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Physicians working in Cleveland Clinic’s new state-of-the-art Organ Recovery Center hope to begin a clinical trial by the end of 2018 that will allow them to evaluate and, if necessary, revive donated livers that currently would be rejected for transplantation.
The trial will involve the use of a normothermic ex vivo machine that was created in house by Cleveland Clinic clinicians and engineers; the device can assess, enhance and preserve human organs under physiologic conditions.
“We’re preparing for the ultimate study where we’re going to hopefully demonstrate that this device can rescue nontransplantable organs,” says Cristiano Quintini, MD, director of the Liver Transplant Program and principal investigator of the clinical trial.
Dr. Quintini will conduct his study in the new recovery center a 1,300-square foot space located in the main hospital operating room area that has five organ preservation bays and eight machines for organ preservation and revitalization.
Shorten the waiting list
The upcoming trial will be the third involving the device. During the first, which was completed last year, Dr. Quintini and colleagues used the device to preserve usable livers — instead of the five-decade old practice of using ice — which were then transplanted into 15 patients. During the second, which is ongoing, they are employing a modified version of the original device, which is now smaller and more portable, and are once again using it to preserve usable livers for transplantation, this time in 10 patients.
During the third trial, Dr. Quintini and his team will use the device to assess and/or enhance organs that currently would be deemed nontransplantable. A transplant surgeon may discard an organ for a variety of reasons. For example, if the organ was deprived of oxygen for too long before transplantation and showed signs of ischemic injury or if it showed signs of damage from certain conditions such as fatty liver disease or even simply because it came from someone who was elderly.
“There are a lot of organs that on paper appear to be very borderline,” Dr. Quintini says. “Physicians tend to be very conservative and reject those organs because if you transplant them in the patients and they don’t work, the patient will die.”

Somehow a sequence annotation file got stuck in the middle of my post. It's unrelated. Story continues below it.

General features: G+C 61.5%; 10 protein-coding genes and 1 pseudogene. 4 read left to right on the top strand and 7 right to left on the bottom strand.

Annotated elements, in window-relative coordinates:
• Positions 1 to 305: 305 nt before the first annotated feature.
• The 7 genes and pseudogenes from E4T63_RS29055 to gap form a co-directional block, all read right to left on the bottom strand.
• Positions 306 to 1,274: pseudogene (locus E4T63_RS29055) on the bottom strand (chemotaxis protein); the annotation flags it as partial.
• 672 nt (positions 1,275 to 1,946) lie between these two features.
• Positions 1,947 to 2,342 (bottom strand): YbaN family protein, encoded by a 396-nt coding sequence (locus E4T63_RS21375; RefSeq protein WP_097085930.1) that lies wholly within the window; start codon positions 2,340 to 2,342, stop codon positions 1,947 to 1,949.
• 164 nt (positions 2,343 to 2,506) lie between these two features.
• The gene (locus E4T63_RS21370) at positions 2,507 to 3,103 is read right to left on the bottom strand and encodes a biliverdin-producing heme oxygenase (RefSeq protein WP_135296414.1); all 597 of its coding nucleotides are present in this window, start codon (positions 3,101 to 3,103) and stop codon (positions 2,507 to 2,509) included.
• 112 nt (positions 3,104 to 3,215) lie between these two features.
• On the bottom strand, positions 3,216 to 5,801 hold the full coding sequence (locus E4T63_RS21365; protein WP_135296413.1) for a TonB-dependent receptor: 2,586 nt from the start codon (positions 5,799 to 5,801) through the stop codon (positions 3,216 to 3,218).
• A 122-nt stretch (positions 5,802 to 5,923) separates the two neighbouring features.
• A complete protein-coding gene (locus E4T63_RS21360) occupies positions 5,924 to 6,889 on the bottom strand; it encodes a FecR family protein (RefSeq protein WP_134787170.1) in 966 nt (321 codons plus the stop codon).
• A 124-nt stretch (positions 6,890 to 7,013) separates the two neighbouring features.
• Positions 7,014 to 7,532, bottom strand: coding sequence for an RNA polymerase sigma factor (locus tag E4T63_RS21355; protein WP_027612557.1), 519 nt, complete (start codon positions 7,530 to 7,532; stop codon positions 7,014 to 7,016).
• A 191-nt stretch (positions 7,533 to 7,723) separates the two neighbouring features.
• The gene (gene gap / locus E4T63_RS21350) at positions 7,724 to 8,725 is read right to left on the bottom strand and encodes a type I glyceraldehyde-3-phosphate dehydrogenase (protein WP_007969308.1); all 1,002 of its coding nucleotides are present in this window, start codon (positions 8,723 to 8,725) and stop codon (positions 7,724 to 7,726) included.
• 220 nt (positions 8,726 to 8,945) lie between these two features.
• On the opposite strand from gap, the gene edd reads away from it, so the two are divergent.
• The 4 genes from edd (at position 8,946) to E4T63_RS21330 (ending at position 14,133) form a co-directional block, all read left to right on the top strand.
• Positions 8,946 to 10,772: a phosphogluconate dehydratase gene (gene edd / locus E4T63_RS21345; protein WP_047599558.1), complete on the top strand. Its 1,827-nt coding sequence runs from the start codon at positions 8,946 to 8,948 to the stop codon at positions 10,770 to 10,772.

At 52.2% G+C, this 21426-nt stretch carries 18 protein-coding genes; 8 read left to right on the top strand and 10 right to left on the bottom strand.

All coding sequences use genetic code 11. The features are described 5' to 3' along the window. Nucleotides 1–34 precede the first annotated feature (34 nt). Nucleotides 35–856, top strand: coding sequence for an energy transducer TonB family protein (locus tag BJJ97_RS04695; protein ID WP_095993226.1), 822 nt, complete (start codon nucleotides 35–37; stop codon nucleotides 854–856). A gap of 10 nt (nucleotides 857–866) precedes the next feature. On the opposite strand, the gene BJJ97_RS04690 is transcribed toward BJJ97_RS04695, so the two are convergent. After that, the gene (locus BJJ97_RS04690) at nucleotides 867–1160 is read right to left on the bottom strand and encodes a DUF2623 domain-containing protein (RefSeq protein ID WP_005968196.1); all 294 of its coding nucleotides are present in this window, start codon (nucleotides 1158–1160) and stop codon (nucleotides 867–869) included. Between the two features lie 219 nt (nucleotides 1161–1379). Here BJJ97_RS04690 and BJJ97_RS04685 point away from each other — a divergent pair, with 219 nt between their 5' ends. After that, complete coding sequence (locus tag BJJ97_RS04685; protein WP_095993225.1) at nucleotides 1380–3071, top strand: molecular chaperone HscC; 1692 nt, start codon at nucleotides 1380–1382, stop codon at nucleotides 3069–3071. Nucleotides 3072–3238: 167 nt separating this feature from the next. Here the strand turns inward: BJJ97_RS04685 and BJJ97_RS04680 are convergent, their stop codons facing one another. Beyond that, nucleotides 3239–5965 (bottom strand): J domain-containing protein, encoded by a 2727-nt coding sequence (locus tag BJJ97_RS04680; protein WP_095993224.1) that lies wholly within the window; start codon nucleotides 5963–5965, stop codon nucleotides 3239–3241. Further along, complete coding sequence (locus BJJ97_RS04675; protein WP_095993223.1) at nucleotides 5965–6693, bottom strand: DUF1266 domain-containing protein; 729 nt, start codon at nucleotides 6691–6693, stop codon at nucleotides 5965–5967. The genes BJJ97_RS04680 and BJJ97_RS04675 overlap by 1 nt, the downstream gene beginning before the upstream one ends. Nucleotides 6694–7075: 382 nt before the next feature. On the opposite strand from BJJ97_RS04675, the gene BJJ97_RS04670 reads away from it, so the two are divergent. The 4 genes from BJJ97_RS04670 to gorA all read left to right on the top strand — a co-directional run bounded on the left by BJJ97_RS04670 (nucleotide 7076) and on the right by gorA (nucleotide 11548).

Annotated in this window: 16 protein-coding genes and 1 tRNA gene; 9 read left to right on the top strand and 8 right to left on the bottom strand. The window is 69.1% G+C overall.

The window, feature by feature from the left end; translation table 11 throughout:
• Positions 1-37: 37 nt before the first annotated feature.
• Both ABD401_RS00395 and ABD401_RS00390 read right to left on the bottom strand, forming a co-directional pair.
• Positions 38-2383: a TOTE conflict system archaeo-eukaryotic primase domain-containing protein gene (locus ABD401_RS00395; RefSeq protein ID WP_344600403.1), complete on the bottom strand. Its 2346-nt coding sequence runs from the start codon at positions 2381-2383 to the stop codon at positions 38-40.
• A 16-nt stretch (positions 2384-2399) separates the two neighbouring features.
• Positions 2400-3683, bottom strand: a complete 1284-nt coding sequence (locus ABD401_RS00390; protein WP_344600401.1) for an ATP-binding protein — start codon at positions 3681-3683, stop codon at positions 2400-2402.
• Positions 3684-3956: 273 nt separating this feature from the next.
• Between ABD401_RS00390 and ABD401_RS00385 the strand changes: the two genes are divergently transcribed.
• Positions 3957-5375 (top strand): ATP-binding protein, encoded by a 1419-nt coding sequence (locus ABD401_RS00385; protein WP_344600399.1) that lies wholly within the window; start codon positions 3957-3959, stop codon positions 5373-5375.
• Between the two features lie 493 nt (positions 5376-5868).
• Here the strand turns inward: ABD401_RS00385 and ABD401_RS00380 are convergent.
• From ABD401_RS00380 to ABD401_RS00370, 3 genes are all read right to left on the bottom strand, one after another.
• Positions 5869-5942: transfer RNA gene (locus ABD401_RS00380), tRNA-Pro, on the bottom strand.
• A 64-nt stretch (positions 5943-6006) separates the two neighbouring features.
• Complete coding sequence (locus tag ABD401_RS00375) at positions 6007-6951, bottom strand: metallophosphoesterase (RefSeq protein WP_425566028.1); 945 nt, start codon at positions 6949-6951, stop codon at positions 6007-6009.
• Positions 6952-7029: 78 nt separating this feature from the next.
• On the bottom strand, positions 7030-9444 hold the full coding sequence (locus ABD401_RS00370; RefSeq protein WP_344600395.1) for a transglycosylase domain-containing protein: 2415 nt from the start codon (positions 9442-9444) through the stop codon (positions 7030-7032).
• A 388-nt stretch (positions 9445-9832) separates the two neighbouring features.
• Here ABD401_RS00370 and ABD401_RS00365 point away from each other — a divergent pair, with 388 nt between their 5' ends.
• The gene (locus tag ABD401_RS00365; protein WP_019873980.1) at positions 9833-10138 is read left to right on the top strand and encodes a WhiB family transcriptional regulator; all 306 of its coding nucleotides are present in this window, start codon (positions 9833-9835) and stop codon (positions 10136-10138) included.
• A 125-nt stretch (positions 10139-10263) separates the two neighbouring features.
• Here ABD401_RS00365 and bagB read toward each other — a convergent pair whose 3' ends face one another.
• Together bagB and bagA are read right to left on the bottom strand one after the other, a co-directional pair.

Based on preliminary data obtained using the machine to evaluate livers rejected for transplantation, Dr. Quintini found that 60 to 70 percent of rejected livers could be used in patients if they were evaluated and rejuvenated using his device.
“This would transform the lives of many patients who otherwise might not get a chance to receive a donated liver,” he says. “Right now, 15 to 20 percent of patients die without ever even getting an offer.”
Extends life of the organ outside the body
A liver that is transplanted the traditional way on ice can last only 8 to 10 hours. With a perfusion device such as the one Dr. Quintini and his colleague made, however, physicians can preserve organs better during transportation because the machine maintains body temperature and oxygenation and can supply nutrients and medication to revive the organ while in transit.
Dr. Quintini and colleagues recently published a study showing that their machine can keep a liver functional for up to 86 hours outside of the body.
“It’s about a 10-fold increase in the amount of time that you can keep an organ viable outside of the body,” he says. “Very few things in medicine provide us with a 10-fold increase of the baseline. This is very revolutionary technology. I imagine in the future we will only be turning down organs that are really, really non-transplantable.”